CHANGING CULTURE AND DRIVING COMPETITIVE ADVANTAGE

During the past several years, it has become accepted wisdom that traditional supermarket companies can't compete on price with mass-heritage supercenter food retailers, but must seek other means to do so.No less an industry figure than Kroger's David Dillon repeated the mantra in recent days when he told a Merrill Lynch conference that if the company aimed to "fight this solely on price, we wouldn't

During the past several years, it has become accepted wisdom that traditional supermarket companies can't compete on price with mass-heritage supercenter food retailers, but must seek other means to do so.

No less an industry figure than Kroger's David Dillon repeated the mantra in recent days when he told a Merrill Lynch conference that if the company aimed to "fight this solely on price, we wouldn't win -- and we're not attempting to [win on price]." (This was reported in last week's SN.) Certainly, if the nation's largest conventional supermarket operator has thrown in the towel on price competition, there's little hope for other operators -- or is there? Let's take a closer look.

To be sure, retail price points are a critical feature on the competitive landscape. Large-scale operators are at a disadvantage when it comes to price competition for two central reasons. The main reason is that product acquisition costs are higher owing to convoluted relationships with manufacturers that require the passing of dollars back and forth under the rubric of promotional funds and the like. Conventional operators tend to be locked into this inefficient and costly product-acquisition mode because of long-standing practices imbedded in the culture, and which are multiplied and idiosyncratically practiced across numerous buying and distribution points. Secondarily, these companies have costlier wage rates and benefits packages than does, say, Wal-Mart Stores.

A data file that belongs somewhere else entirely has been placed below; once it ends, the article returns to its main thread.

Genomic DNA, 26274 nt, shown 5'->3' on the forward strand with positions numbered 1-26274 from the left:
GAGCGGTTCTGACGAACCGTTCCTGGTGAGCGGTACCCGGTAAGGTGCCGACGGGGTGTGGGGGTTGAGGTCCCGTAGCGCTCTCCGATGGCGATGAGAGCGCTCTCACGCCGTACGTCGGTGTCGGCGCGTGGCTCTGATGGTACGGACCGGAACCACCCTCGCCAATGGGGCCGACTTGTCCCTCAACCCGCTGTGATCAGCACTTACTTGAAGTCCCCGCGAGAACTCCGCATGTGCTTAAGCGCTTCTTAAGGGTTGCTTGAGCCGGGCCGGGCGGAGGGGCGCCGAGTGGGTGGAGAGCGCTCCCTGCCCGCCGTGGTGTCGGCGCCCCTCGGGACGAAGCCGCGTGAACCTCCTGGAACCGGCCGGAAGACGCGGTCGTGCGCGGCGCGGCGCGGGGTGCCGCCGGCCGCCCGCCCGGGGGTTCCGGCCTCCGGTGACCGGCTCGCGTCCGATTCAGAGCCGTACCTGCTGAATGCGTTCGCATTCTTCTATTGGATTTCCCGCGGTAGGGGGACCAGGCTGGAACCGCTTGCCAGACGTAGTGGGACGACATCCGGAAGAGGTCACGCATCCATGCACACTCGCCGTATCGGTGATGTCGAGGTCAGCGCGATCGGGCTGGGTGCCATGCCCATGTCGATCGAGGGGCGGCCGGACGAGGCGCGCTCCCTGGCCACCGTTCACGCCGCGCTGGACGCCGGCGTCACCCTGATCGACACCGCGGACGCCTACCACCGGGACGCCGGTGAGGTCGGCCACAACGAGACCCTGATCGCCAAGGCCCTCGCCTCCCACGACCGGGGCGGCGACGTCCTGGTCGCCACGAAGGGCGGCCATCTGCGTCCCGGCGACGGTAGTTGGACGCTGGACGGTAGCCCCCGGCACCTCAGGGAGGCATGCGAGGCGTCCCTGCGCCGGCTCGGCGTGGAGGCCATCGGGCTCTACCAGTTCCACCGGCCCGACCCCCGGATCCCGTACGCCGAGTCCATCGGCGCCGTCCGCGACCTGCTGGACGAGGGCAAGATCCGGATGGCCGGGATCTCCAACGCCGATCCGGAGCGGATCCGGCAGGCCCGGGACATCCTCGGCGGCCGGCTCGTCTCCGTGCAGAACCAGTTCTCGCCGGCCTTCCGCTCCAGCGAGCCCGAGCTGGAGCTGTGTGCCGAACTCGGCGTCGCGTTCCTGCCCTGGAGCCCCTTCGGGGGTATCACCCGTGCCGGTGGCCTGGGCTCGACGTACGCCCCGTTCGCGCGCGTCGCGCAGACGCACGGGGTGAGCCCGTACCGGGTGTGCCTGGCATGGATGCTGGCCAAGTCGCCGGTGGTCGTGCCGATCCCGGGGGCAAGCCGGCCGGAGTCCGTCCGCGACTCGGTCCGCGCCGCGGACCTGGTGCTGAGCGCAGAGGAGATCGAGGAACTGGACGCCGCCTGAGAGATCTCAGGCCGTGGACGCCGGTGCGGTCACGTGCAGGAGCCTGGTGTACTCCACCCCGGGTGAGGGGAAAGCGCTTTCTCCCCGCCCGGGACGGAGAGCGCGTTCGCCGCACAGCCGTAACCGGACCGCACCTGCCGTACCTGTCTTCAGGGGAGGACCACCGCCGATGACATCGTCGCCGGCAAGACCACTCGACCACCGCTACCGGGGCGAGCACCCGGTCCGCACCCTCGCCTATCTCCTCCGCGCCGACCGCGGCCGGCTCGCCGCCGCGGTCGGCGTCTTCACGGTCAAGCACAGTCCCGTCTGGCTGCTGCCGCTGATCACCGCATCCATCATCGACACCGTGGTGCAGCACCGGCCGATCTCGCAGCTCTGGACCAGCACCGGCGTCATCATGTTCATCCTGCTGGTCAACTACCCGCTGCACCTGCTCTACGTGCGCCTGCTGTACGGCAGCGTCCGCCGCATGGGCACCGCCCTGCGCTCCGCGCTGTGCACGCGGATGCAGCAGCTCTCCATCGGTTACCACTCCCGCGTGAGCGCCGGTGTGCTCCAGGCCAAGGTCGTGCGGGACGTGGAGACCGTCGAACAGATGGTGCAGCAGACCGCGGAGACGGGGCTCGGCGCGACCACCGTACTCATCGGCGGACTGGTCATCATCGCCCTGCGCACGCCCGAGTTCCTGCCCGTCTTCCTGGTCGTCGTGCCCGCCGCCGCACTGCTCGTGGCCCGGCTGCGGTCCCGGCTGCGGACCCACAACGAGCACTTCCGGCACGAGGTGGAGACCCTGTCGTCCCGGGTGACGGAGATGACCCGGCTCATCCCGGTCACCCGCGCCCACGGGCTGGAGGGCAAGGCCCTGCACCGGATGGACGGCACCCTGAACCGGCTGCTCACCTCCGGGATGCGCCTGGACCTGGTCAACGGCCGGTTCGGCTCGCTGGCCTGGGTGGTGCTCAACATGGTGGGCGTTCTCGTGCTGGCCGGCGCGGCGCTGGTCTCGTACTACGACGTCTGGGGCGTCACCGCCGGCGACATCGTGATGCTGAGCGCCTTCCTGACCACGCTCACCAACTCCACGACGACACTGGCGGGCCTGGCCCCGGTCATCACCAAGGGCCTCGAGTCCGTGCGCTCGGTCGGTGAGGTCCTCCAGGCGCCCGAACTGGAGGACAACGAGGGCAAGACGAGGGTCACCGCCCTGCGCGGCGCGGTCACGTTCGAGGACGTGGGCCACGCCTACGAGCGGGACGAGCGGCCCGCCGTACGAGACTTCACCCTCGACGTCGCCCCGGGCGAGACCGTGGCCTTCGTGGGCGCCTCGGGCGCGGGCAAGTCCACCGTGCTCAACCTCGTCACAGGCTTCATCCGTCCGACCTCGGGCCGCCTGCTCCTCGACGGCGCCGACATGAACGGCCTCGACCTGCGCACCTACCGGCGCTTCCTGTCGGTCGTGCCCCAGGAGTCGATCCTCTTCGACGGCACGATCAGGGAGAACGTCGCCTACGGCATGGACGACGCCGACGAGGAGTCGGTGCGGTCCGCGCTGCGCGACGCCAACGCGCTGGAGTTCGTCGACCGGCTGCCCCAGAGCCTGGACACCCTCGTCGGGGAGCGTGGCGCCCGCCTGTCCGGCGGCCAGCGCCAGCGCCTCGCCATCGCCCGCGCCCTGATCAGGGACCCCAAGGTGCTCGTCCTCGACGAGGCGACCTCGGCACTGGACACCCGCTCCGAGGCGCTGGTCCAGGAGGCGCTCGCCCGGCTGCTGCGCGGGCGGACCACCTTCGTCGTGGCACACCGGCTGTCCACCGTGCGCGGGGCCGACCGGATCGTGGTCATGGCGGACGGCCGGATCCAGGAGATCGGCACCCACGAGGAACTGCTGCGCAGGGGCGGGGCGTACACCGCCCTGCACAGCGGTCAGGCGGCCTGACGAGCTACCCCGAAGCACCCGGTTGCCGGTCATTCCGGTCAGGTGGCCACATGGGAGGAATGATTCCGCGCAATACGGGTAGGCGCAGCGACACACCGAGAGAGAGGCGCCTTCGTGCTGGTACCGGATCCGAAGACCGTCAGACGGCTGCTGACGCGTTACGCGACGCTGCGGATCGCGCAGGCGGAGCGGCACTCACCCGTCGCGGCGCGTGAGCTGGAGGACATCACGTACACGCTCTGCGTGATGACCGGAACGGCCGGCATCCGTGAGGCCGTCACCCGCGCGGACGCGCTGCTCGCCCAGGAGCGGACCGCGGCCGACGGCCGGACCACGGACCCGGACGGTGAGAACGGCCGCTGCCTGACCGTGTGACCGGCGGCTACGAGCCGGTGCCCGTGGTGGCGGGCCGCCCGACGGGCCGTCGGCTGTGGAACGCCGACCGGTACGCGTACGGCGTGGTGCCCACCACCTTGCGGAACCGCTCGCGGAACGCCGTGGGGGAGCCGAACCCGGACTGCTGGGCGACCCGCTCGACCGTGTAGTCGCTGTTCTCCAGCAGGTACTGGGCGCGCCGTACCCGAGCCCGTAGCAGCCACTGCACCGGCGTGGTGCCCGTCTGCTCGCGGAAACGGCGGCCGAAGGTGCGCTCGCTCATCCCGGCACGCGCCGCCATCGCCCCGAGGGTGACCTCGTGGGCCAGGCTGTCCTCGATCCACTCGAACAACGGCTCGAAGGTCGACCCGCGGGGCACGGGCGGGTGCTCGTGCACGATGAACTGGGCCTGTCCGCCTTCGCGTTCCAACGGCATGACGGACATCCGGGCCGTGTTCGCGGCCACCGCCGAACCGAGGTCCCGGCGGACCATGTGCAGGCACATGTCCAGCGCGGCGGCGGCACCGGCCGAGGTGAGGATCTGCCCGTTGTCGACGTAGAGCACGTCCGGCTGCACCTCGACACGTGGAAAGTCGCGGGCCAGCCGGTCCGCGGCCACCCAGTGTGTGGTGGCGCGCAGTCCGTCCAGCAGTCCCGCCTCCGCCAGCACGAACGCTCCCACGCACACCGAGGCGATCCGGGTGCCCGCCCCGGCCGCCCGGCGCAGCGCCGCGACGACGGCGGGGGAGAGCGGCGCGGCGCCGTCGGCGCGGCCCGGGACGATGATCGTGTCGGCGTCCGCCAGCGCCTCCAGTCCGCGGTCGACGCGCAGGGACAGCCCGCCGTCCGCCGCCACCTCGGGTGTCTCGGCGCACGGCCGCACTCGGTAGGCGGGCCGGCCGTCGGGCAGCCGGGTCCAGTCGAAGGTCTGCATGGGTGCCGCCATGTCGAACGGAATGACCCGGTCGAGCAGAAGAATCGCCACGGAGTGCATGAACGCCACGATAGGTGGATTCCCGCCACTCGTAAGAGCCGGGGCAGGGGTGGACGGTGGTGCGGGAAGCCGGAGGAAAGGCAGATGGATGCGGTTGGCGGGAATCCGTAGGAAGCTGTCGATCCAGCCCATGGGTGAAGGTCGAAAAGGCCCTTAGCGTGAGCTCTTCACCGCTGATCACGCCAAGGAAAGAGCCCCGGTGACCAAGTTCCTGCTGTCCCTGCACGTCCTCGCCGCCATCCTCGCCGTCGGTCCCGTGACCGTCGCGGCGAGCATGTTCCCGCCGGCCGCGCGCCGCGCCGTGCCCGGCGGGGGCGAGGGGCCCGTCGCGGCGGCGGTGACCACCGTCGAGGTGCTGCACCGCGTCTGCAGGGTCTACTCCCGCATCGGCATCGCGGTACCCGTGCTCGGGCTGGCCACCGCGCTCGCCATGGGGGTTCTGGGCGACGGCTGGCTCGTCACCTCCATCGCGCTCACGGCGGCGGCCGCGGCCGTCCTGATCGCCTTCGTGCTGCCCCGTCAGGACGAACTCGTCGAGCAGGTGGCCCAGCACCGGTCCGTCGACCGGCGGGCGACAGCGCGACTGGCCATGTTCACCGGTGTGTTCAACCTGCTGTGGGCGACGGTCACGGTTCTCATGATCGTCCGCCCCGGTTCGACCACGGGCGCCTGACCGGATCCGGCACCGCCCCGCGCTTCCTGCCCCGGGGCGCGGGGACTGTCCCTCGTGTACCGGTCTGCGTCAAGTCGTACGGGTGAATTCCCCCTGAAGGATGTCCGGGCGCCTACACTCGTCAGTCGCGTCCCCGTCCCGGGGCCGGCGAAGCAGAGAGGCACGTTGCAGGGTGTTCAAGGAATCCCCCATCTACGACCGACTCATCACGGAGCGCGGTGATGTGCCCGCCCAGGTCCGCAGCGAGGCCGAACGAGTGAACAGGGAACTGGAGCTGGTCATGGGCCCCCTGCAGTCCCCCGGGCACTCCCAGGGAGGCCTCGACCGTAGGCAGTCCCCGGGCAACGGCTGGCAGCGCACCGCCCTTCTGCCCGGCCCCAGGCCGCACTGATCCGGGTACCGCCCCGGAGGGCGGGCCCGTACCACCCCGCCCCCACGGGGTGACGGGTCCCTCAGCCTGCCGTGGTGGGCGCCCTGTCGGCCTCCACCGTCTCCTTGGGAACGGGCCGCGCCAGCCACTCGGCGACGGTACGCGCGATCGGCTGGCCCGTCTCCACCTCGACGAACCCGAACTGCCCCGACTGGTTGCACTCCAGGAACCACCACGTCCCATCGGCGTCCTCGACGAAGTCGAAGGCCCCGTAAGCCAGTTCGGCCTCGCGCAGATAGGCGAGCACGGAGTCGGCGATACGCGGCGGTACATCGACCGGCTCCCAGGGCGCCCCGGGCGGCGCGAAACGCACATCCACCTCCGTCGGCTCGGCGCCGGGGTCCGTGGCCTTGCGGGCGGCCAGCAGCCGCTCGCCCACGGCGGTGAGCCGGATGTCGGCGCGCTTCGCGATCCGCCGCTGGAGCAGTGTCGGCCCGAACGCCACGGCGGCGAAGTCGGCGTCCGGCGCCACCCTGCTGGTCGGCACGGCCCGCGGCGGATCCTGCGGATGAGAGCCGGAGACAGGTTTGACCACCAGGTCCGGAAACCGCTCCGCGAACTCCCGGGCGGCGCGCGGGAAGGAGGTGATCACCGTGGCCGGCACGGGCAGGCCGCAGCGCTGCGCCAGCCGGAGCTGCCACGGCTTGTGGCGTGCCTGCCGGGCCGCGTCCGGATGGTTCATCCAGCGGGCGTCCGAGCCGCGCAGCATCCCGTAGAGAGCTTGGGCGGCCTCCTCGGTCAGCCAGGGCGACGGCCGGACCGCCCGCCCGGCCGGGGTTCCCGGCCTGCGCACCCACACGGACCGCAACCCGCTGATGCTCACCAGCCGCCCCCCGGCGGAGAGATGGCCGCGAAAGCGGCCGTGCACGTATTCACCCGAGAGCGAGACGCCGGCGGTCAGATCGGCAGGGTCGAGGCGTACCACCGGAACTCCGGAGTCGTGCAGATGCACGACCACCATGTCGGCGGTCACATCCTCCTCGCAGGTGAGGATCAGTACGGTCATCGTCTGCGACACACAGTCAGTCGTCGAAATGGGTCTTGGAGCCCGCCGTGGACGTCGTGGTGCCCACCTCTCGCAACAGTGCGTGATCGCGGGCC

So, while much of this looks discouraging on its face, it doesn't follow that a solution to the chief problem is totally out of grasp. Indeed, one company may have struck on a formula that could have much utility. That company is Supervalu. As was described in detail in a front-page news article in last week's SN, Supervalu intends to consolidate produce buying and distribution from five distribution centers in the Midwest into a single, newly built facility to open in August. The article was based on an exclusive interview conducted by SN editors with Supervalu's Gary Gionnette. He is to head the new operation, to be under the name W. Newell & Co. He made no claim that the new produce-distribution method was a means to compete with alternative formats. Yet, it sets out a model for doing just that. Here's how: Uniting buying and shipping into a single, regional facility reduces complexity and distribution time. The latter offers a particularly dramatic advantage, since it's anticipated that two to four days can be subtracted from the supply chain. The upshot should be retailers' ability to offer consumers lower price points and fresher product -- the very essence of a successful competitive strategy.

Now, let's move the concept one step further because it may contain the germ of an idea that could be used by other large-scale, food-distribution companies, and in a variety of ways. Perhaps a number of categories or related category product groups that move in large volume could be identified, including those hobbled by hard-to-change, inefficient buying practices. Those products could be plowed into verticillate buying and shipment facilities under a different corporate name. What better way to facilitate much-needed change to practices and culture?